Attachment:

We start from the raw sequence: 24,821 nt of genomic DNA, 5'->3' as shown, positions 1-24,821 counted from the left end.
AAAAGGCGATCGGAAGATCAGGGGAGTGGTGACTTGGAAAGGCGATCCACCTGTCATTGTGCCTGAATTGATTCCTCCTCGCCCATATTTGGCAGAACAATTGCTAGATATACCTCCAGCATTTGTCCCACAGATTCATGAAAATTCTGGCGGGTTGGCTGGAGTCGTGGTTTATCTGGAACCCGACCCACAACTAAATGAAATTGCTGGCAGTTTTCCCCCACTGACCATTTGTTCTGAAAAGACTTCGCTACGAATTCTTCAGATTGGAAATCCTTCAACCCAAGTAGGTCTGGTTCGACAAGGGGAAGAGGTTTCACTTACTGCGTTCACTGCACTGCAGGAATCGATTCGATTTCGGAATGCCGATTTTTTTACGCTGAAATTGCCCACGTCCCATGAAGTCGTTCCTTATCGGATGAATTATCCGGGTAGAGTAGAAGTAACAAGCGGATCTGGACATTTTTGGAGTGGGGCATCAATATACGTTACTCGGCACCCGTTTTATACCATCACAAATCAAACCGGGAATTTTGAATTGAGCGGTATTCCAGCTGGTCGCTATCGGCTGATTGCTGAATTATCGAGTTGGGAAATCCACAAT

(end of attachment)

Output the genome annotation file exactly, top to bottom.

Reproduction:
We start from the raw sequence: 24,821 nt of genomic DNA, 5'->3' as shown, positions 1-24,821 counted from the left end.
AAAAGGCGATCGGAAGATCAGGGGAGTGGTGACTTGGAAAGGCGATCCACCTGTCATTGTGCCTGAATTGATTCCTCCTCGCCCATATTTGGCAGAACAATTGCTAGATATACCTCCAGCATTTGTCCCACAGATTCATGAAAATTCTGGCGGGTTGGCTGGAGTCGTGGTTTATCTGGAACCCGACCCACAACTAAATGAAATTGCTGGCAGTTTTCCCCCACTGACCATTTGTTCTGAAAAGACTTCGCTACGAATTCTTCAGATTGGAAATCCTTCAACCCAAGTAGGTCTGGTTCGACAAGGGGAAGAGGTTTCACTTACTGCGTTCACTGCACTGCAGGAATCGATTCGATTTCGGAATGCCGATTTTTTTACGCTGAAATTGCCCACGTCCCATGAAGTCGTTCCTTATCGGATGAATTATCCGGGTAGAGTAGAAGTAACAAGCGGATCTGGACATTTTTGGAGTGGGGCATCAATATACGTTACTCGGCACCCGTTTTATACCATCACAAATCAAACCGGGAATTTTGAATTGAGCGGTATTCCAGCTGGTCGCTATCGGCTGATTGCTGAATTATCGAGTTGGGAAATCCACAAT